Where were they all? WHAT were they all? Polly learned that the noise she heard was coming from all the others, who were all talking at once. They were trying to figure out where they were and what they were.  

As Polly looked around, she could see that all the others were light green and very wispy and very delicate looking. She looked down at herself - she also was light green and very wispy. She continued to look around and . . .  oh wow! Some of the others were talking to her! They were shouting, “Hi, how are you? Isn’t this fun?” Polly realized she could speak to them. “Yes,” she shouted, “This is fun and sunny and warm!”

Polly decided this must be her house. She found out later that it is a house, but it is called a greenhouse. The greenhouse has lots and lots of windows that let in lots and lots of sun light.  That’s why it is so bright inside. It is where the baby flowers begin to grow from seeds into healthy plants. And she was one of them! She was a flower! 

Over in the corner - just sitting and soaking in the sunshine, was a very large, very full, and very colorful  . . . what? “What was that?” Polly said to herself. She looked at it and wondered some more. But she did not have to wonder for long, because it was looking right back at her and then it spoke to her! 

It said, “Hello Polly, how are you dear?” Polly could not speak. She was so shocked, so surprised and excited by all the wonderful, bright colors that were covering this beautiful thing - that she was speechless. The very large, beautiful thing in the corner spoke again, “Don’t be afraid dear, I am your Grandmother.”

So, Polly decided to be brave. She took a deep breath and she answered, “Grandmother, I don’t understand what’s going on.  I don’t know what you are or even what I am.” They talked all day and she peppered her Grandmother with lots of questions. Polly’s Grandmother’s name was Prudence. Polly learned that she and her Grandmother were flowers called Pansies. So her name was Polly Pansy. 

Grandmother explained that Polly came from a seed that was put into some soil, here in the warm greenhouse, and she was very much loved, fed and watered. Granny Prudence also told Polly that she would grow into a beautiful flower with many, many, colorful petals and that she would look the same as Granny looked!  “Would you like to look like I do, Polly?” Grandmother asked. Polly shouted, “Oh yes!”. . .  She almost jumped right out of her soil, she was so excited.  She found it hard to imagine that she could be almost as colorful as her Grandmother!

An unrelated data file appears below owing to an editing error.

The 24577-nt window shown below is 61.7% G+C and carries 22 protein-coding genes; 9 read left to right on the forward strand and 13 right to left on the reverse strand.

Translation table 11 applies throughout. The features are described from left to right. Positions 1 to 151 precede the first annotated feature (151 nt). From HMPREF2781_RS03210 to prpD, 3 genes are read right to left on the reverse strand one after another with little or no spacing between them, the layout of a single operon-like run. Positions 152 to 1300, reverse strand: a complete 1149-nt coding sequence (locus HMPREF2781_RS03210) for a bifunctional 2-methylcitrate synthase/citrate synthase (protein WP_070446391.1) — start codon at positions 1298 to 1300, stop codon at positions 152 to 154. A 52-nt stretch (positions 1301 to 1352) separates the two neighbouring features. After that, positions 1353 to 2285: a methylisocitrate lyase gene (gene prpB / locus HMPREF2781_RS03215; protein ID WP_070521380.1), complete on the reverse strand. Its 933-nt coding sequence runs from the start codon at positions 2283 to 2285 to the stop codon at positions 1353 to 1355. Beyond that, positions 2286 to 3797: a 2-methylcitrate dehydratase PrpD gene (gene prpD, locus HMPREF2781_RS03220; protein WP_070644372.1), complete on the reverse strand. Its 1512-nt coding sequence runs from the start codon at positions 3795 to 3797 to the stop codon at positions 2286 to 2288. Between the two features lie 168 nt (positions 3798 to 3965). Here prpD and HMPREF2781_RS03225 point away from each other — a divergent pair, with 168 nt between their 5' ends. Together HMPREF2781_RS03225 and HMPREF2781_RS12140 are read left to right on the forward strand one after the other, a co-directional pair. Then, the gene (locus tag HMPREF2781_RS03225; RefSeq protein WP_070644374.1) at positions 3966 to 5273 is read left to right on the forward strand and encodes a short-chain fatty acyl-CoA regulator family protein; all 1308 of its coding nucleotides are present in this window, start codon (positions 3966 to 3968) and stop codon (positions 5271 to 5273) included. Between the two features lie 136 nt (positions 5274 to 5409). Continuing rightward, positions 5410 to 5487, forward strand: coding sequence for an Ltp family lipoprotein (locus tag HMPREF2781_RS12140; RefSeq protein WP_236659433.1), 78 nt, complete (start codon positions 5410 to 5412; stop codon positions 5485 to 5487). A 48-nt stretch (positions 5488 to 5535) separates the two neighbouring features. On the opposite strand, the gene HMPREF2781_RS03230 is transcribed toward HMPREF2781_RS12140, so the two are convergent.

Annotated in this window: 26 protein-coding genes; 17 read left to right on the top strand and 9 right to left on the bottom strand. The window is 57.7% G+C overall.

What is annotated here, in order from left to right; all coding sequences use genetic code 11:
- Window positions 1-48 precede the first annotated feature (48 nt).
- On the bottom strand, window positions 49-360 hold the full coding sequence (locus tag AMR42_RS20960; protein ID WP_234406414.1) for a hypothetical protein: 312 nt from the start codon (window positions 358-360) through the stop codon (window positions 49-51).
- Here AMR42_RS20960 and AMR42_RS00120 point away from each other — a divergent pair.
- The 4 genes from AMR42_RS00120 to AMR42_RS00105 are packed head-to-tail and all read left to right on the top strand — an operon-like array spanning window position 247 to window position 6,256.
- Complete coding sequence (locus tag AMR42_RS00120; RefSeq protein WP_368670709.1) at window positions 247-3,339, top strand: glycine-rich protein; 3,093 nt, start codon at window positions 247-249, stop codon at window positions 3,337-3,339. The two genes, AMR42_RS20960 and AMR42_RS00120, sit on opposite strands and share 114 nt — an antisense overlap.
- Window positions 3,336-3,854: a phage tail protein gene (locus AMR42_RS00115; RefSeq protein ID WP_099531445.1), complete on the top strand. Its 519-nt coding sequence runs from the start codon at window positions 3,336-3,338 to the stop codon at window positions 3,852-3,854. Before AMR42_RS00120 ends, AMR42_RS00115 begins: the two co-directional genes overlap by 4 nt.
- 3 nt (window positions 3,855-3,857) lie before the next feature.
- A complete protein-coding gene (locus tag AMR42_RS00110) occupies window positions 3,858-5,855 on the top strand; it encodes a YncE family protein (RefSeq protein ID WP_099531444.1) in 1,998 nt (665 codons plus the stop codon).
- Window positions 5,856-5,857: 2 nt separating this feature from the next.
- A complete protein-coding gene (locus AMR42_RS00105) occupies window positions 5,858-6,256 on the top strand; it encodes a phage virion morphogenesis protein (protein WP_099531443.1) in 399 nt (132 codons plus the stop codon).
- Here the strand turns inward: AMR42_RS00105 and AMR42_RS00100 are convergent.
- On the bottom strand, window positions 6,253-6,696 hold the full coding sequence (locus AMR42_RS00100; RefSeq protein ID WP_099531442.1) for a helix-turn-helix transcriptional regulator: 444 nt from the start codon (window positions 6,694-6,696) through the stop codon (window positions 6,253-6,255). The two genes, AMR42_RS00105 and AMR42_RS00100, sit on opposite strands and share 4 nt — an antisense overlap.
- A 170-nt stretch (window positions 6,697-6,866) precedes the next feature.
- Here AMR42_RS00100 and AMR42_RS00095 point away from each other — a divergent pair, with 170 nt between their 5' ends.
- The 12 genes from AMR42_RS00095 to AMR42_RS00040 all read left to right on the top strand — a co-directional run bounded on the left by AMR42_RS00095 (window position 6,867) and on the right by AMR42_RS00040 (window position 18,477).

Quiz Question to spark a conversation with your child:  What is a “greenhouse” used for?
*Look for more things to happen to Polly & her friends coming up next in Chapter 2.

Windham Weaponry makes major gift to Maine Boy Scouts

Windham Weaponry, Maine based manufacturer of quality firearms, has made a major donation to the Pine Tree Council, Boy Scouts of America. Windham Weaponry’s gift raises the Scouts’ capital campaign to rebuild 4 Scout camps, well past 1.5 million dollars in funding and materials.  In recognition of Windham Weaponry’s gift, the shooting range complex at Camp William Hinds will be named the “Windham Weaponry Youth Shooting Sports Ranges.”

In 2013, the Pine Tree Council, Boy Scouts of America partnered with the Department of Defense Innovative Readiness Training Program (IRT) to train National Guard and Reserve troops from around the country. Since 2013, hundreds of troops from Guard and Reserve Air Force, Army and Marine Corps units, from as far away as Puerto Rico and Hawaii, partnered and built a 500 seat, 4-season dining hall, parking lot, roads, cabins, upgraded electric and sewer, climbing elements and more, as a part of their training.

The most visible and programmatically exciting IRT project is the new shooting sports range complex, which includes: 4 multi-use bays, 5 range pavilions, a shotgun range, and a 100 meter rifle range; the only Boy Scout-owned range of its type on the East Coast - all built to modern safety standards. Windham Weaponry’s gift provided materials for United States Marines and Airmen to build the state of the art ranges.   

“We believe in teaching youth and families the safe, responsible enjoyment of shooting sports, and the Boy Scouts of America does that extremely well” said Warren Dyke, President of Windham Weaponry. “We are pleased to provide an exciting and safe experience for all youth and families who visit Camp Hinds,” said Richard Dyke, owner of Windham Weaponry.  

“We are humbled by Windham Weaponry’s commitment to Maine youth and the thousands of Scouts who travel to Camp Hinds each year,” said Horace Horton, former Pine Tree Council board president and co-chair of the Pine Tree Council, BSA capital campaign. “Windham Weaponry’s gift will provide character development and education for generations of Scouts”.  

Serving more than 6,000 coed youth and 2,500 registered volunteers, the Pine Tree Council, Boy Scouts of America is one of the nation’s foremost youth programs promoting character development and values-based leadership training. For more information on Scouting, please contact Eric Tarbox at: 207-797-5252.